In central Caracas, more than 300 people packed into the Great Hall of the Caracas Hilton to hear about the international defence of the Venezuelan Revolution. The meeting, organized by the Hands Off Venezuela Campaign, brought together representatives from a whole host of countries eager to listen and to debate the burning issue of international solidarity with the Bolivarian Revolution.
The first speaker to address the gathering was Rob Sewell of the British of Hands Off Venezuela campaign. Rob, who is part of an HOV delegation to the World Social Forum, outlined the context in which the Venezuelan Revolution was taking place. “Ever since the collapse of the Soviet Union there has been an international ideological campaign by the representatives of imperialism to discredit socialism, revolution, or any idea of challenging capitalism. The struggles unfolding in Latin America, and especially those in Venezuela, have falsified this propaganda…. Today, the leader of the Revolution, Hugo Chavez, is raising the banner of socialism, not only for Venezuela, not for Latin America, but the whole world”, stated Rob.
The speaker went on to explain that neither the oligarchy nor the imperialists would ever be reconciled to the Venezuelan Revolution. This was particularly so with American imperialism, which was attempting to dominate the globe. The Venezuelan Revolution was an inspiration to the downtrodden masses of Latin America and the world, which was the reason behind the attempts of imperialism to crush the Revolution. The question of international solidarity with Venezuela was vital. That was the reason why the Hands Off Venezuela Campaign was launched in 2002 after the failed coup to remove President Chavez. The campaign has now spread to over 30 countries.
Rob explained that over the last three years the campaign had been successfully taken to the British trade union and Labour movement. Resolutions defending the Venezuelan Revolution had been taken to trade union branches which and then submitted to national conferences of the unions. He quoted the example of Amicus, which has 1.3 million members, when the HOV sponsored resolution to the union’s national conference got the support of 97% of the delegates. The same was true of other trade unions, resulting in a resolution passed unanimously at the national Trades Union Congress, which has an affiliated membership of some seven million members.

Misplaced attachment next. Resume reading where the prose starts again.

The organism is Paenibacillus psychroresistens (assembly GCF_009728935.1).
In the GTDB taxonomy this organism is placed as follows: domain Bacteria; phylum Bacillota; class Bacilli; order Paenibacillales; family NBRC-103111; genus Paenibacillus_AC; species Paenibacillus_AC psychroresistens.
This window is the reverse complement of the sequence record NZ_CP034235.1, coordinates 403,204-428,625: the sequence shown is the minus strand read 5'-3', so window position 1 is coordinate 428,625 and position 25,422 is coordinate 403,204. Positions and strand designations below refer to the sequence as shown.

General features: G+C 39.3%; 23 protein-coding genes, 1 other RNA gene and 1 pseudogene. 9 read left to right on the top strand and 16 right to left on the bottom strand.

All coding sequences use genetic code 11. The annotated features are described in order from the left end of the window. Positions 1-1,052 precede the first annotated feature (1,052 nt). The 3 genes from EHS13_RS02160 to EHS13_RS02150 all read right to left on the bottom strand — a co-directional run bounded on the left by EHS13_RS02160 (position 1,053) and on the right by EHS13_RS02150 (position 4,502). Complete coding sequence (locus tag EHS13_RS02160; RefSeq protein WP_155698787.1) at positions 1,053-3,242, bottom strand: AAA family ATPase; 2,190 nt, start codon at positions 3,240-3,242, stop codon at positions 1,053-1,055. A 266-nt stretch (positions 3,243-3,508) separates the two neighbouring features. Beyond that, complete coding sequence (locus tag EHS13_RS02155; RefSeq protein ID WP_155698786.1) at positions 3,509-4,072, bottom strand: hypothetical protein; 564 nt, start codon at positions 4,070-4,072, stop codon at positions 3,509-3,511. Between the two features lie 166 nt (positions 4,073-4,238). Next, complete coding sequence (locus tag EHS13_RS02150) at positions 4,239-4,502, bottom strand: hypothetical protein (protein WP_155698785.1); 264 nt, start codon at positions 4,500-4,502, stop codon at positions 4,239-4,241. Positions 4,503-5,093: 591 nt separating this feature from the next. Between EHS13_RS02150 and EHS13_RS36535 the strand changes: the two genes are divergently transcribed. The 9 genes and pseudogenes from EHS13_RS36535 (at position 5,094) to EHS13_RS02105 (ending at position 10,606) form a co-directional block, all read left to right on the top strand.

Rob ended his contribution with an appeal to build the international solidarity campaign. “The Venezuelan cause is our cause. Victory to the Bolivarian Revolution! Victory to socialism!”
The next speaker was Charley Allen also from Hands Off Venezuela. He spoke about the importance of organizing the campaign and provided the example of the work in Britain. “Following the coup and lockout, a key struggle was over the recall referendum in August 2004”, stated Charley. “Its affects in London were tremendous. We organized a weeklong campaign during the referendum culminating in a demonstration outside the US embassy. Other campaigns came to join in and build solidarity, such as Bolivia, Colombia, Cuba and Argentina. It was an outstanding moment and showed how events in Venezuela can help build the solidarity movement in other countries.”
Charley then went on to explain how the use of films and music had been used to build support and could be methods used elsewhere to build up solidarity work. “We urge you, when you return home”, stated Charley, “to establish campaigns like Hands Off Venezuela or similar organizations to help build the international solidarity work. With our joint efforts, we can make a difference.”
The other speakers on the platform included Andy Higginbottom from the Colombia Solidarity Campaign, who spoke about the situation in Colombia and the urgent need to challenge the multinationals. Andy explained in particular the success of the campaign to boycott Coca Cola. Andy was followed by a Colombian trade unionist who spoke about the murder of his fellow trade unionists by the paramilitaries. He called for the establishment of international tribunals on different continents which would lay charges against different multinational corporations. He went on to urge solidarity with Venezuela and the struggles of workers throughout Latin America.
Jessica Crocker from the Bolivia Solidarity Campaign spoke about the development of their campaign which was set up in October 2003. The catalyst for the campaign was the revolutionary movement in Bolivia for the nationalization of hydro-carbons. She was followed by Dan Lewenstein from the Indo-american refugee and migrant organization who had just arrived from La Paz, after attending the Presidential inauguration of Evo Morales. He graphically described the tremendous mood in Bolivia with the election of Morales together with the hopes of the masses for the future. The election in Bolivia clearly opens up a new radical front within the continent of Latin America.
After a lively discussion, many delegates filled in the address sheet for further information and a number of people approached the organizers at the end to find out how they could best help organize the campaign. The meeting was a great success and a tremendous beginning for HOV at the World Social Forum.